The following articles were previously submitted to Peterborough Telegraph, please click on the relevant image to read them.
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A place for peace and contemplation

The arts and culture
now and the future

Our vision for a better
Embankment area

John Holdich
end of an era

Time will tell on the new administration

Treasure our green spaces

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Improvements help
our great city

Heritage Open Days

Will you follow the
civic commandments?




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A place for peace and contemplation

This article was first published in the 21 January 2021 edition of the Peterborough Telegraph. It was written by committee member Toby Wood.

Many years ago, in the last century when I was a headteacher at a local primary school, the staff experienced one of the first Ofsted inspections. One of the inspectors noticed that there was a boy sitting in my office playing with Lego and drawing on a colouring pad. She informed me that she was concerned that the boy was “not receiving equal access to the National Curriculum”. I informed the inspector that I suspected that the lad had come to school that morning having been exposed to illegal drugs in the household and that I was waiting for a social worker to come to assist me in investigations and to ensure that he was safe.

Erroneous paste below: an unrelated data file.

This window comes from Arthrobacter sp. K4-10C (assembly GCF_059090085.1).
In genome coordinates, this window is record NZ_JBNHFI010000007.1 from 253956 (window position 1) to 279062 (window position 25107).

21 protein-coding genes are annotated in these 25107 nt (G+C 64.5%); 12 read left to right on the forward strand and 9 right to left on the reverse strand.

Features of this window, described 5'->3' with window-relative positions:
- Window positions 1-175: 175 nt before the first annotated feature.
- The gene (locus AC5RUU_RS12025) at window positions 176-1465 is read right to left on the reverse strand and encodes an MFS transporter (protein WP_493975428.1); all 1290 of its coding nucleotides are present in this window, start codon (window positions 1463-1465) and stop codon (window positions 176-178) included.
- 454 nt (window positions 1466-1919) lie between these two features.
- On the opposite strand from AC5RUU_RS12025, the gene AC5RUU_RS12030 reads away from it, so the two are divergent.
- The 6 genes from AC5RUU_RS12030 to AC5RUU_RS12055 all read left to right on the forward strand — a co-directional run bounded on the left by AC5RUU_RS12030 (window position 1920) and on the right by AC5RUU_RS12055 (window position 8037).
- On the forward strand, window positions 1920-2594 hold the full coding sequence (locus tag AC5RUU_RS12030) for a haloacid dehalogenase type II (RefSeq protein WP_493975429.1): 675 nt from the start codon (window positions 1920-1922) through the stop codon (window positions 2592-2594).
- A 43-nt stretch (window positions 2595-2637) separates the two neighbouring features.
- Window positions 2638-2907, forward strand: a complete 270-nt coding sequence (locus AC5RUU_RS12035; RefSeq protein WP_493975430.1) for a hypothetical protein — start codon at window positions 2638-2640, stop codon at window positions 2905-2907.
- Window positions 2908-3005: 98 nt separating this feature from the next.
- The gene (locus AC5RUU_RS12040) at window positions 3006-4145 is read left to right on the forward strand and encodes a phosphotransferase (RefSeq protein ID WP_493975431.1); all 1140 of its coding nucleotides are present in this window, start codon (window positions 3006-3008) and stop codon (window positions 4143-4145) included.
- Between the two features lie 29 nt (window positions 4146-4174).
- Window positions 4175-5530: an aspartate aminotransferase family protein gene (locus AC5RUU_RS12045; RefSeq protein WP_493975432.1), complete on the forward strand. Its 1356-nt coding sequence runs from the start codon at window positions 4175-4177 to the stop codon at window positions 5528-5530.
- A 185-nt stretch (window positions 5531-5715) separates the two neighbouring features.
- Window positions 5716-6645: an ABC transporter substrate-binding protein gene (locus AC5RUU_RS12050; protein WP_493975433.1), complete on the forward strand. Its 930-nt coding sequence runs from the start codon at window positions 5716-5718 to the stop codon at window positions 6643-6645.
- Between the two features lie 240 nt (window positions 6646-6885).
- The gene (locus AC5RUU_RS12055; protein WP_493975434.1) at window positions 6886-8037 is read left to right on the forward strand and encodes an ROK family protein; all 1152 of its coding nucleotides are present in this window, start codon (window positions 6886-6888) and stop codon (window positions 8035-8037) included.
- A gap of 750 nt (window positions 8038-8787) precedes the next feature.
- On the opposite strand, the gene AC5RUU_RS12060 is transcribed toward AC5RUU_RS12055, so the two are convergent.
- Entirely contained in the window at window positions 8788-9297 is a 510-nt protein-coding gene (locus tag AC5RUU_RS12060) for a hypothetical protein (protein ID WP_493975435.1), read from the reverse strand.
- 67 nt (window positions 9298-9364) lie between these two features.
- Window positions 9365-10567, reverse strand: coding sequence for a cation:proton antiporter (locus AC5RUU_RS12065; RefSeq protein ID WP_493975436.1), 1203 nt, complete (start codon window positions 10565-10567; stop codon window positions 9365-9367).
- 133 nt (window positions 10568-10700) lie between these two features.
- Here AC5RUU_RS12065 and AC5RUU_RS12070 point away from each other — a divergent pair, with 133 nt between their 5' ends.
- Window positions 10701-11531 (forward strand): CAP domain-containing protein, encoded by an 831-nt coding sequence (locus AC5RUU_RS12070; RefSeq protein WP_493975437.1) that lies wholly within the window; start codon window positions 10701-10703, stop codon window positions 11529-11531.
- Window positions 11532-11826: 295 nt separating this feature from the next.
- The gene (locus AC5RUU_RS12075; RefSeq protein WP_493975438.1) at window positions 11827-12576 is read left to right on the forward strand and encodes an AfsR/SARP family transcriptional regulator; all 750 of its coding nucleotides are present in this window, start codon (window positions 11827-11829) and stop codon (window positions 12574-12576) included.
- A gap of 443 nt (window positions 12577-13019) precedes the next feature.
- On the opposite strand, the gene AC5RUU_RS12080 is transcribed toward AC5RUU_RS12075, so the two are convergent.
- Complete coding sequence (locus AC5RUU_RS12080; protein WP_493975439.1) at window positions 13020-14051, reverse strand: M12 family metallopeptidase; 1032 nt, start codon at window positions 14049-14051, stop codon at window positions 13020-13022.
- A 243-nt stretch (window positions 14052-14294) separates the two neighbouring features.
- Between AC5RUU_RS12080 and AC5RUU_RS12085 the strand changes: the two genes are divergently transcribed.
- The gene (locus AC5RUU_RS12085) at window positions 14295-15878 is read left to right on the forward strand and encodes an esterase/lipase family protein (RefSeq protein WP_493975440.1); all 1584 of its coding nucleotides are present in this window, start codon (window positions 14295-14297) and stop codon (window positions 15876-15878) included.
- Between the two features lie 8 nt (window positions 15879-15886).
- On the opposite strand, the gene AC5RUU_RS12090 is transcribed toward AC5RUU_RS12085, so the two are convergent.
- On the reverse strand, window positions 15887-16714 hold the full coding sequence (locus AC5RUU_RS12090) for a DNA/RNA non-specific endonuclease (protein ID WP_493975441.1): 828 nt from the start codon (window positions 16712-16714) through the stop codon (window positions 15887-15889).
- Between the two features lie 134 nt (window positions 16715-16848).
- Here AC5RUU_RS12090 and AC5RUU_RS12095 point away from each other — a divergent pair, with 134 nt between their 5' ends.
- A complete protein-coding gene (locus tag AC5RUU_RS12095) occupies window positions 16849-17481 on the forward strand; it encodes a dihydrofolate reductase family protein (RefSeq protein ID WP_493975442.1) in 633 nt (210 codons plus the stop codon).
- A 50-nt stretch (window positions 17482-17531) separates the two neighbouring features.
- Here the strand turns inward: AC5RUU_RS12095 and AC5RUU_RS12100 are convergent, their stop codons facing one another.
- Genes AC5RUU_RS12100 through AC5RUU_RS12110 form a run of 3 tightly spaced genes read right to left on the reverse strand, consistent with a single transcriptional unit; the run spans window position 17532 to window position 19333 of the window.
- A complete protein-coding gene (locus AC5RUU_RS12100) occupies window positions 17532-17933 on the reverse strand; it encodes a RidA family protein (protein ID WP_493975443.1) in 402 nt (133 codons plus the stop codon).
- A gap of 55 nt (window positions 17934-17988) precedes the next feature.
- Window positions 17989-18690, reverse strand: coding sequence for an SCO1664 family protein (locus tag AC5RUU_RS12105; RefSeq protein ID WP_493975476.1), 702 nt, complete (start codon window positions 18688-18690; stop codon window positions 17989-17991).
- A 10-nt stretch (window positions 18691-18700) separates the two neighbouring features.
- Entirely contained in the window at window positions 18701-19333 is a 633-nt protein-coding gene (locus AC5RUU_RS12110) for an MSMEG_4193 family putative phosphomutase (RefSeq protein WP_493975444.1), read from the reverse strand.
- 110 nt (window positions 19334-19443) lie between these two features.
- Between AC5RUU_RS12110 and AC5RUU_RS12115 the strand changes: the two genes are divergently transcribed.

I mention this episode because I am reminded of the lad nearly every day as I take exercise in Eastfield cemetery near where I live. I pass the solid, black marble headstone on his well-kept grave and pause a moment. The inscription informs the world that he was fourteen years old when he died. image missing please notify webmaster image missing please notify webmaster

Eastfield cemetery, whose entrance is on the corner of Eastfield Road and Newark Avenue, has been a godsend to me. Since last March it has been the place where I have walked most often as part of my daily exercise routine. I have walked around it approximately five times a week for between 30 minutes and an hour. By my reckoning that means I have probably walked about 700 miles since Covid-19 struck. It is a place where I can walk safely whilst contemplating the world or listening to an album, radio programme or audiobook on my earbuds.

The cemetery is a much larger area than you might think. It is a series of wide tarmac pathways, each wide enough for a car to travel slowly down. These paths criss-cross the site and the walker doesn’t have to repeat his/her steps during a half-hour walk.

As we enter the cemetery we are immediately aware of Peterborough’s post-Great War history (the cemetery was opened in 1919). Civic dignitaries abound – freemen, aldermen, town clerks – Mellows, Hall, Hunting and Arthur Itter who died aged 35 having been mayor the year earlier.